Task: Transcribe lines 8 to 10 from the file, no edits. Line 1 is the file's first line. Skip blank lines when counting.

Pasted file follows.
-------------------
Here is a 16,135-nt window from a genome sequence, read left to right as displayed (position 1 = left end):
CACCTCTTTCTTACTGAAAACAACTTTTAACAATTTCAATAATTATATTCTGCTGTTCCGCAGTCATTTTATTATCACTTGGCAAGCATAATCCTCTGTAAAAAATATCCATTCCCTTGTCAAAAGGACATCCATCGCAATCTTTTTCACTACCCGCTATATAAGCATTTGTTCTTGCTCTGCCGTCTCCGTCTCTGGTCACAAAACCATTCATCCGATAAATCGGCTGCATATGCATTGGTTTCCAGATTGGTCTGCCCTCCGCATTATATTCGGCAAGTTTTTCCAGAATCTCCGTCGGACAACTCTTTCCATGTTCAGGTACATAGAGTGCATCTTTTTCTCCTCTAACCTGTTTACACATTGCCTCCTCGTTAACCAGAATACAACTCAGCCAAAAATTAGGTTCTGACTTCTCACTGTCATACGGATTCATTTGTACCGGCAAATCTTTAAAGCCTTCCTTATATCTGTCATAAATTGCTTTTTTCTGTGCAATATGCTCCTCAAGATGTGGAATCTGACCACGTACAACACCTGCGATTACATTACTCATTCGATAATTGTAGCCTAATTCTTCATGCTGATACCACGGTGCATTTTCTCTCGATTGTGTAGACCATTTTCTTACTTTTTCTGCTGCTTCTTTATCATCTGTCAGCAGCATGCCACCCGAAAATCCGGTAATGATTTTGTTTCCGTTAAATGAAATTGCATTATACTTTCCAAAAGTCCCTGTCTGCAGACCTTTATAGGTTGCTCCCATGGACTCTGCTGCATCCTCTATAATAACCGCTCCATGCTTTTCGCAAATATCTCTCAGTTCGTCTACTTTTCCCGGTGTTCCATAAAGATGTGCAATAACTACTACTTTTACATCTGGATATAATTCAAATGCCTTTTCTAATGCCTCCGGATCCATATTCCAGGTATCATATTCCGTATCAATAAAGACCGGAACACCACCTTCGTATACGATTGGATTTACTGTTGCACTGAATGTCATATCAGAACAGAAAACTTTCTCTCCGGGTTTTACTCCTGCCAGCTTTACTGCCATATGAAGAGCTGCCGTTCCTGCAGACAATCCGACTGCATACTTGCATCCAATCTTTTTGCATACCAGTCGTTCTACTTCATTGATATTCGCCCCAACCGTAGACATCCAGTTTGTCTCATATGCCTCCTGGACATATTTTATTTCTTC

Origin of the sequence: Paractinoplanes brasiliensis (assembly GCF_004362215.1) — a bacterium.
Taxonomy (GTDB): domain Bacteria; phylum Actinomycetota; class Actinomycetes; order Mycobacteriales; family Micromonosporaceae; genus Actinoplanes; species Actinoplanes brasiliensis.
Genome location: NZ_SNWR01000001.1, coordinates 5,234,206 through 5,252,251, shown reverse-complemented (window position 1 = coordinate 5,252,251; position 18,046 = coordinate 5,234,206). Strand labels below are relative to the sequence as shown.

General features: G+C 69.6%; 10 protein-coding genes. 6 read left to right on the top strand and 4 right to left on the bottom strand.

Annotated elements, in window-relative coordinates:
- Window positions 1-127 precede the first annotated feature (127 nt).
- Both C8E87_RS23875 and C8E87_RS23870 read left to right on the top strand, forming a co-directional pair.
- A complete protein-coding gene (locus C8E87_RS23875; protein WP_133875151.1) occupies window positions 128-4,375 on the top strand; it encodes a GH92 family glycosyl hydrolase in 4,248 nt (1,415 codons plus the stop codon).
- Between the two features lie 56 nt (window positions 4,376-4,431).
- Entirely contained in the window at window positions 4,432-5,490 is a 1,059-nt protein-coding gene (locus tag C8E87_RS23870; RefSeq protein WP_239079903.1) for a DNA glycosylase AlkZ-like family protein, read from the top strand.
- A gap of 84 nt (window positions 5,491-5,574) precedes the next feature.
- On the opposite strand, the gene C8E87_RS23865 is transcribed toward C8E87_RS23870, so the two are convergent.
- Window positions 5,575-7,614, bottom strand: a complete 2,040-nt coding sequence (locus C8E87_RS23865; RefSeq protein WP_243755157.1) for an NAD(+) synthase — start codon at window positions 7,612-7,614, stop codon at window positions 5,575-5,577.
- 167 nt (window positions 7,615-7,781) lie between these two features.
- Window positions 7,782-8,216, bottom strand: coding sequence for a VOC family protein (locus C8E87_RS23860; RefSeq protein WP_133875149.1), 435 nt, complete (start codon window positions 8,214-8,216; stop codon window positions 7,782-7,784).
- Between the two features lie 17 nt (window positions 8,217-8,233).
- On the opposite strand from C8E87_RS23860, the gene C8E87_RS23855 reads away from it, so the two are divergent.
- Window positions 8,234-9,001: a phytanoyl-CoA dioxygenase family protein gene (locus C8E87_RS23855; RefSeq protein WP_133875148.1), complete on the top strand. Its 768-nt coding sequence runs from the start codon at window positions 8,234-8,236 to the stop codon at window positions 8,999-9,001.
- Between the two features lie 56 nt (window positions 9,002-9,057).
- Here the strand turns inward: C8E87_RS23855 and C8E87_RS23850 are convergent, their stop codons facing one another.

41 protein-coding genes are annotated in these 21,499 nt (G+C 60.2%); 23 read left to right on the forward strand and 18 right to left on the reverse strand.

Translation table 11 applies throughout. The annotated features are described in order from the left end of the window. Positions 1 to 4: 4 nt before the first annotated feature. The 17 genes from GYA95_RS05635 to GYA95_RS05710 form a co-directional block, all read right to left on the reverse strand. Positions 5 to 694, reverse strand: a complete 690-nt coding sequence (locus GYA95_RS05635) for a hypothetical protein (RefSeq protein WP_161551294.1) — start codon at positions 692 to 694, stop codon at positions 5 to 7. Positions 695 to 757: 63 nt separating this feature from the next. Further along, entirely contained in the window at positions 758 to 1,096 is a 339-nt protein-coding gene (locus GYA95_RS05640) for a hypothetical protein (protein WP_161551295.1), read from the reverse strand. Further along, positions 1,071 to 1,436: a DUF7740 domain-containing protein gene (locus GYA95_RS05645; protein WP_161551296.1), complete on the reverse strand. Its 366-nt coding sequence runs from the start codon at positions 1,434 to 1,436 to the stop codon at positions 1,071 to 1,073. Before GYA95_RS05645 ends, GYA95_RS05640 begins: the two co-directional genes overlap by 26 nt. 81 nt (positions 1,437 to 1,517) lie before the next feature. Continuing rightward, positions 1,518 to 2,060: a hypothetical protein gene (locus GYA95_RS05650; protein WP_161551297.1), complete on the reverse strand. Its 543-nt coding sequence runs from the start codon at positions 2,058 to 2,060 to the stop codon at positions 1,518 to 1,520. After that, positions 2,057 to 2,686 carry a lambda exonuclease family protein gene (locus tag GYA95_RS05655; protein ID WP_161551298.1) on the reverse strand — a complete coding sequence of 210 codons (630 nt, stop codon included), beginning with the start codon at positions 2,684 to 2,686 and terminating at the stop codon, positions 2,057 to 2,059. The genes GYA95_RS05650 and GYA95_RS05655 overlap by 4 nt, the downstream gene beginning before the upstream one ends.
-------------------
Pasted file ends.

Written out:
- Window positions 1-127 precede the first annotated feature (127 nt).
- Both C8E87_RS23875 and C8E87_RS23870 read left to right on the top strand, forming a co-directional pair.
- A complete protein-coding gene (locus C8E87_RS23875; protein WP_133875151.1) occupies window positions 128-4,375 on the top strand; it encodes a GH92 family glycosyl hydrolase in 4,248 nt (1,415 codons plus the stop codon).